Specialty contact lenses are indicated for patients with keratoconus and other corneal irregularities. The cornea is the front surface of the eye and serves as a clear window that focuses light onto the back of the eye allowing us to see clearly. When the cornea becomes irregular, light rays are no longer in focus causing symptoms of blurry vision, glare, and distortion. Corneal irregularities can be caused by prior corneal surgeries (LASIK, PRK, Radial Keratotomy, corneal transplants, etc.) or corneal disease such as keratoconus, Pellucid Marginal Degeneration, and Herpes keratitis. Specialty contact lenses called scleral lenses are also indicated for patients with severe dry eye.

With mild corneal irregularities, it is possible to correct vision using glasses and soft contact lenses. In more moderate and severe conditions, glasses and soft lenses will no longer be effective. At this point it is recommended that patients are fit in corneal rigid gas permeable contact lenses or scleral lenses to obtain the best possible vision. Unlike glasses and soft contact lenses, these specialty lenses create a smooth front surface that acts as a new cornea and allow for normal vision.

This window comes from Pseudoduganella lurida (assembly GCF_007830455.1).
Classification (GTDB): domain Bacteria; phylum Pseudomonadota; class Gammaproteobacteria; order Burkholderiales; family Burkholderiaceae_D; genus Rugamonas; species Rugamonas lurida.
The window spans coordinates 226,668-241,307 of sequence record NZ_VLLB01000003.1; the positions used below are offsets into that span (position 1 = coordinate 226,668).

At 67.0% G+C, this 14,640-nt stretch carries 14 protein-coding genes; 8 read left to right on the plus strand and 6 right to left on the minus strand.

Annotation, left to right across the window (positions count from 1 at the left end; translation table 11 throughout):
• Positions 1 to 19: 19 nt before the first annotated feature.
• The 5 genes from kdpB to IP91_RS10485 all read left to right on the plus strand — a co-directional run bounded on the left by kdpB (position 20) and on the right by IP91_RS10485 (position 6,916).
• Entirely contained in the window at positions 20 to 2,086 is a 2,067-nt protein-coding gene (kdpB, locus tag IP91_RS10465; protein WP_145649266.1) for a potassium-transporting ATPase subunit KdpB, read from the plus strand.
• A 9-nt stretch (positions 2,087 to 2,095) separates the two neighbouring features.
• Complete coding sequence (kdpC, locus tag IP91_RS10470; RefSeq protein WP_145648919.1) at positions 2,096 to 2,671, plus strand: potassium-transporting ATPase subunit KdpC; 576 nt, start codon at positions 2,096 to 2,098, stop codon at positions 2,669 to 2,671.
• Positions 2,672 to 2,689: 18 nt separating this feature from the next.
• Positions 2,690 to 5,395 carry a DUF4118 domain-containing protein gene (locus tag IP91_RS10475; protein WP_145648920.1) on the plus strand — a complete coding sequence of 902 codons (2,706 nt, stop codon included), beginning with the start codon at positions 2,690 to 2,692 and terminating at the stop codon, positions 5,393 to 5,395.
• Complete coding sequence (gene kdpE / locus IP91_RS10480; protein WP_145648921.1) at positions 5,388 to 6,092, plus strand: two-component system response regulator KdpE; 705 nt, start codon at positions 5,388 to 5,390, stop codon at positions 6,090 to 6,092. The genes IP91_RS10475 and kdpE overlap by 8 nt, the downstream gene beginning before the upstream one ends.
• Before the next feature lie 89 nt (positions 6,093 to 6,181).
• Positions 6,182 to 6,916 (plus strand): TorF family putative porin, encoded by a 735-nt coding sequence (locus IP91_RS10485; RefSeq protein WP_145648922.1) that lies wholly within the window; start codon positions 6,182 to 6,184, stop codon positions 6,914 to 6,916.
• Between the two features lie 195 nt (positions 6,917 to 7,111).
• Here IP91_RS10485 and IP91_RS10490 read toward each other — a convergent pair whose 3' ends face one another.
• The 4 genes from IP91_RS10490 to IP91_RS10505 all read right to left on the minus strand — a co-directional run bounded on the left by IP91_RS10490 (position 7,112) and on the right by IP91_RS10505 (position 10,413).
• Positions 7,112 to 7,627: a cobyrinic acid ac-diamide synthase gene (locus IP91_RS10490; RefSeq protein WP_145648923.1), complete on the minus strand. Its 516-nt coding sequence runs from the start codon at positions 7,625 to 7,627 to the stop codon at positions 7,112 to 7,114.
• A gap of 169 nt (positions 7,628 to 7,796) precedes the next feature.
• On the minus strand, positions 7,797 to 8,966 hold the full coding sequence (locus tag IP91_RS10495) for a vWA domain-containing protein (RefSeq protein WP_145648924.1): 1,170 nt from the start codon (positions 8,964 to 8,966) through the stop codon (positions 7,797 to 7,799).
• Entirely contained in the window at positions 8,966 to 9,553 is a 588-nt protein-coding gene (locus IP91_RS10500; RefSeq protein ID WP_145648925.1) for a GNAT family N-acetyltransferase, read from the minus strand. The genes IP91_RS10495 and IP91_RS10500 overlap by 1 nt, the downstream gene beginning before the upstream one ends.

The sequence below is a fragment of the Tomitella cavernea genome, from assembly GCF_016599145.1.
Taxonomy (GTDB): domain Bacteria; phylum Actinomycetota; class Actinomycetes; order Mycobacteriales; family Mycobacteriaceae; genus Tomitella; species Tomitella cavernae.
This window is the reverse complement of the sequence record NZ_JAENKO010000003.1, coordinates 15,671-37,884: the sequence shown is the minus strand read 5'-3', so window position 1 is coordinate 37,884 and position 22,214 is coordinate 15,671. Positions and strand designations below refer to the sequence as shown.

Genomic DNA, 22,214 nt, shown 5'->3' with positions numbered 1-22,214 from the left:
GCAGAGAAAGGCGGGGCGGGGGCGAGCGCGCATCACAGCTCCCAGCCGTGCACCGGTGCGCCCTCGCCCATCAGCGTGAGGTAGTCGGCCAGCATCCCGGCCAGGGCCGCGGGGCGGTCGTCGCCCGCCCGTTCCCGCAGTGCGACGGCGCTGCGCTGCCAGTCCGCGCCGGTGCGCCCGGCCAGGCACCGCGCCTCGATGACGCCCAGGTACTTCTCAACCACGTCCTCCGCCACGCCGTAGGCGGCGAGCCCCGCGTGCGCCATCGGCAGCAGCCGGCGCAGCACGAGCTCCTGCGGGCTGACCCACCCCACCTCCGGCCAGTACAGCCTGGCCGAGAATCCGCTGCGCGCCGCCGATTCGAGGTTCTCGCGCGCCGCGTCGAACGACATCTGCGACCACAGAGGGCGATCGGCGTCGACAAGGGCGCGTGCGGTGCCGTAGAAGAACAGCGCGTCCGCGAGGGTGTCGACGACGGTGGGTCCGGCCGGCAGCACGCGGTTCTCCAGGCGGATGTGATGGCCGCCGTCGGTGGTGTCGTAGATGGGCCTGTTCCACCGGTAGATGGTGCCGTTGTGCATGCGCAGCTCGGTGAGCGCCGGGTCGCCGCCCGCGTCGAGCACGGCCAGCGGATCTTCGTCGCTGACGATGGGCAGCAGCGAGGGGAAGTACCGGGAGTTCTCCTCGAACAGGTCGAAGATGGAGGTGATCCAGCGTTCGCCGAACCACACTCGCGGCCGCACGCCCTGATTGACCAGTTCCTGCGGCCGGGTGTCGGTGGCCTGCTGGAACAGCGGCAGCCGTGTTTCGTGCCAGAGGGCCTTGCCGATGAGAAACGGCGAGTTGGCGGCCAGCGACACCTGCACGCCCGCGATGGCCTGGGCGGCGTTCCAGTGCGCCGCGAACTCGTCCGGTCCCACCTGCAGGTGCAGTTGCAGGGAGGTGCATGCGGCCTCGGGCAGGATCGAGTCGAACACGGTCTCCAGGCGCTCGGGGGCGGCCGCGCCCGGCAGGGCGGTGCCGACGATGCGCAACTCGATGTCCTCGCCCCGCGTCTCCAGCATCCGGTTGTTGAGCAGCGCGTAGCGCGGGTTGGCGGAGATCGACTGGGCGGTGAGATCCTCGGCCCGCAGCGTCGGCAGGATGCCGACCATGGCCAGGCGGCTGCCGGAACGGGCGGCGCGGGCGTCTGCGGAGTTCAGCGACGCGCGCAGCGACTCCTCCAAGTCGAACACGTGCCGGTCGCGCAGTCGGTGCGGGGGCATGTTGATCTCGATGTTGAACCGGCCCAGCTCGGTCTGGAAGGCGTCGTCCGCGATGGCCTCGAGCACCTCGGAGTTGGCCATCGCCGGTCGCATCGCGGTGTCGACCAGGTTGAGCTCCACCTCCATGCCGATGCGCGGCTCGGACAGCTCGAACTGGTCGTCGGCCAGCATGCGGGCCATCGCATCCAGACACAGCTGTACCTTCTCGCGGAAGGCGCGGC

Specialty lenses can also be used for patients with prescriptions too high for soft contact lenses. This includes high myopia, high hyperopia, and high astigmatism.

What is Keratoconus?

Keratoconus is a progressive eye condition that causes the cornea to thin and bulge out like a cone. Keratoconus usually affects both eyes and generally begins to fist affect vision around ages 10 to 25. Generally the majority of progression occurs in earlier on in life (teens and twenties) and slows down with age. Symptoms of keratoconus include reduced vision in glasses, glare, haloes, and distortion. Keratoconus is not usually hereditary but some people will have family members who also have the condition. The diagnosis of keratoconus is made through corneal topography that is done in office. Corneal topography maps the front of the eye showing any irregularities and changes in shape.

Does insurance cover the cost of the fitting and lenses?

Depending on your condition and your insurance, fitting and lenses may be covered. If you have any questions regarding your coverage, our staff can help go over your benefits.

How do I schedule an appointment?

Specialty lens fitting starts with a comprehensive eye examination to evaluate the health and vision. From there we can evaluate and prescribe the best lenses for your eyes. The doctors at Eyecon Optometry are passionate about fitting specialty lenses and have invested in the technology to manage and fit a variety of conditions.

What are specialty contact lenses?